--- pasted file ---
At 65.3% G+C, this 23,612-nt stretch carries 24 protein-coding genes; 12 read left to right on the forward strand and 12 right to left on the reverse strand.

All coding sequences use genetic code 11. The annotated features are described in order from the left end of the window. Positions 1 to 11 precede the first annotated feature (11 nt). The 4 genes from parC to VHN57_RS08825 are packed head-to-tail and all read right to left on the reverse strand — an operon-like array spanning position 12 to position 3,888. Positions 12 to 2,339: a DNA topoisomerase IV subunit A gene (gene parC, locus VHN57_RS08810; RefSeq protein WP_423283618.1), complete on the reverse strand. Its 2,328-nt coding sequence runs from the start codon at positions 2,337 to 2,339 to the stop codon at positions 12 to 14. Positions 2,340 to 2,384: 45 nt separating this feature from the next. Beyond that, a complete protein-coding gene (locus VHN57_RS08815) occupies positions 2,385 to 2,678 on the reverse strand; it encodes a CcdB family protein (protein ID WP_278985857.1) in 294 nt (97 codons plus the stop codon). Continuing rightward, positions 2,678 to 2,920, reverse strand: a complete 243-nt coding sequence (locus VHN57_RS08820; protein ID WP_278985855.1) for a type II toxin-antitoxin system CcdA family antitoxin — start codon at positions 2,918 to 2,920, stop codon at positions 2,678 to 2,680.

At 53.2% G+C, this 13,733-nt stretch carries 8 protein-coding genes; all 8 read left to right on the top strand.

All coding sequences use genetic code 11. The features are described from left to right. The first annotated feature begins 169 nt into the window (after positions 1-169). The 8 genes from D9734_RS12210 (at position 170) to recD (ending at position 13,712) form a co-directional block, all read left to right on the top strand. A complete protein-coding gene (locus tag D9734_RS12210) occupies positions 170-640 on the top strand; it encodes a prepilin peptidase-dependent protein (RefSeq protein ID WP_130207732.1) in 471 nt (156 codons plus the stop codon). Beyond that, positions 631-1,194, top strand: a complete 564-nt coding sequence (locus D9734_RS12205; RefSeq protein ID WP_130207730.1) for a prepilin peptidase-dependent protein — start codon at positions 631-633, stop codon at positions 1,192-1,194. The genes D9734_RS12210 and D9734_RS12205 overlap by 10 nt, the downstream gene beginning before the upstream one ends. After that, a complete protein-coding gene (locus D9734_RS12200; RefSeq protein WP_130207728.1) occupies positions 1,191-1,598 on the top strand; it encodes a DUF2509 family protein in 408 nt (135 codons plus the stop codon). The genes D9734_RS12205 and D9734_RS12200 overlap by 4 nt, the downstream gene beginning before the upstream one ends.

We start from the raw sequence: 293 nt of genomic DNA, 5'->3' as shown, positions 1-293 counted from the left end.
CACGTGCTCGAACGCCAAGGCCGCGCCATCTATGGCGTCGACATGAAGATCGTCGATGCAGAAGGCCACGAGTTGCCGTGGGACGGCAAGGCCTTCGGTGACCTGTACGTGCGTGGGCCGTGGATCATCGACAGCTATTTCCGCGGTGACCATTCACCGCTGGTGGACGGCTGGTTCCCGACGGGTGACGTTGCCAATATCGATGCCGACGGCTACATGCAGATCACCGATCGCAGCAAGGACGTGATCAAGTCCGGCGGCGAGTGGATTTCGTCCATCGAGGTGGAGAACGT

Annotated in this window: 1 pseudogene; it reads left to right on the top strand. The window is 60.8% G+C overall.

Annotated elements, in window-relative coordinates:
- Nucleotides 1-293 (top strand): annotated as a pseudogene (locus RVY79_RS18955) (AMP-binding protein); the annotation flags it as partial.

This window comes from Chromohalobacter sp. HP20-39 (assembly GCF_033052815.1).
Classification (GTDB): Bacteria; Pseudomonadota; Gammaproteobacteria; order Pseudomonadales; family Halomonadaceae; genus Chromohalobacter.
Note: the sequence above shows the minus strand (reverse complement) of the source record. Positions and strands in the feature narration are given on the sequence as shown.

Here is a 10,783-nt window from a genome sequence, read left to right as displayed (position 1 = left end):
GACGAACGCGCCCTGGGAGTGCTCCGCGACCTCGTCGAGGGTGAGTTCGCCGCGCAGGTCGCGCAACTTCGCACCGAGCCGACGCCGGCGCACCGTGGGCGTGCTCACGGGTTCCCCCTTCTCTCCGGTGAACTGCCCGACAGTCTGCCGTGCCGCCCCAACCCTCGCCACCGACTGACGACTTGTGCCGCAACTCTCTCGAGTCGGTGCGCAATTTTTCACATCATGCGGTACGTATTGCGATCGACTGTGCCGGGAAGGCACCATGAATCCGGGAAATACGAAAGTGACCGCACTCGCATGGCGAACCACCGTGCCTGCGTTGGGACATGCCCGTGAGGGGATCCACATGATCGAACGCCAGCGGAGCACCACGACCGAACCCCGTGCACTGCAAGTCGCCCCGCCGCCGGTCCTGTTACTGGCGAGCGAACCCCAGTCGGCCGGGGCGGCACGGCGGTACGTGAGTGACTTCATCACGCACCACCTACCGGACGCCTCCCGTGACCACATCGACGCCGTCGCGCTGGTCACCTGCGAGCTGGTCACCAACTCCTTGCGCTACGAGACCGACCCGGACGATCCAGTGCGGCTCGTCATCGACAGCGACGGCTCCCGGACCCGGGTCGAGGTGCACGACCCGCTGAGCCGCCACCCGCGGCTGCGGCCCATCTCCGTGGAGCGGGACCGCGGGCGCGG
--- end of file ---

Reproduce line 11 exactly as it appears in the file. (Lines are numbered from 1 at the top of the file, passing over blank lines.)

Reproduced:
Classification (GTDB): Bacteria; Pseudomonadota; Gammaproteobacteria; order Pseudomonadales; family Halomonadaceae; genus Chromohalobacter.